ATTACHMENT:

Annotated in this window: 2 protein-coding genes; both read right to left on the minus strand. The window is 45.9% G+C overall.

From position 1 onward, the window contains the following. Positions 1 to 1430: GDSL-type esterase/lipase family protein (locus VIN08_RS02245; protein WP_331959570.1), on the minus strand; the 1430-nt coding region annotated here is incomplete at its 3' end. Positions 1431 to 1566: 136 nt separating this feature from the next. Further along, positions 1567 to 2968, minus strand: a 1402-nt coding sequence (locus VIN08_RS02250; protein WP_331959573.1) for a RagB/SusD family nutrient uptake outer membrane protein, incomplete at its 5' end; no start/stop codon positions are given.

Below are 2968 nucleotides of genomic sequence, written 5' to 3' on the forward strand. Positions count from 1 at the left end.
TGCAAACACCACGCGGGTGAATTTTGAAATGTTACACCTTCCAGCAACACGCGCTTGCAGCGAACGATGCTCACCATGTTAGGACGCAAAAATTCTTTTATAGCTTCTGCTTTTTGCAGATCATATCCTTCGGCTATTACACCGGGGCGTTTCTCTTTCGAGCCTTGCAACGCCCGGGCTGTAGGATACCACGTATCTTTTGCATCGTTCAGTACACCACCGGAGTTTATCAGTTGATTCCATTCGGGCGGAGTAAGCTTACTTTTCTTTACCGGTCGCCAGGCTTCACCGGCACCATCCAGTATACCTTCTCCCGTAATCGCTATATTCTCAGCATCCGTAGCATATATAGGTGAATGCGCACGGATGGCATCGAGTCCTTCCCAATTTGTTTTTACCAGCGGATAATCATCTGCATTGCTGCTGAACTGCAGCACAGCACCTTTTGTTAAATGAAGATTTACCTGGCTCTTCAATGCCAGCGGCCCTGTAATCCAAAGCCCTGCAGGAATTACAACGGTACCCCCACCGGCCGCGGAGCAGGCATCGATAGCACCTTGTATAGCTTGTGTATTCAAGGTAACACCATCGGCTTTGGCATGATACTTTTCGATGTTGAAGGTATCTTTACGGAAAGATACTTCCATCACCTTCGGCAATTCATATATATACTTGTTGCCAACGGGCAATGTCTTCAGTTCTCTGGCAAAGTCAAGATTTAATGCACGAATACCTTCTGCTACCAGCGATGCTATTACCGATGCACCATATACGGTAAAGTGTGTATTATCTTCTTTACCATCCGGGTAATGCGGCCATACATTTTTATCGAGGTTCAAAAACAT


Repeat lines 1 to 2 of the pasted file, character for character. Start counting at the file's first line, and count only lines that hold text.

Annotated in this window: 2 protein-coding genes; both read right to left on the minus strand. The window is 45.9% G+C overall.

From position 1 onward, the window contains the following. Positions 1 to 1430: GDSL-type esterase/lipase family protein (locus VIN08_RS02245; protein WP_331959570.1), on the minus strand; the 1430-nt coding region annotated here is incomplete at its 3' end. Positions 1431 to 1566: 136 nt separating this feature from the next. Further along, positions 1567 to 2968, minus strand: a 1402-nt coding sequence (locus VIN08_RS02250; protein WP_331959573.1) for a RagB/SusD family nutrient uptake outer membrane protein, incomplete at its 5' end; no start/stop codon positions are given.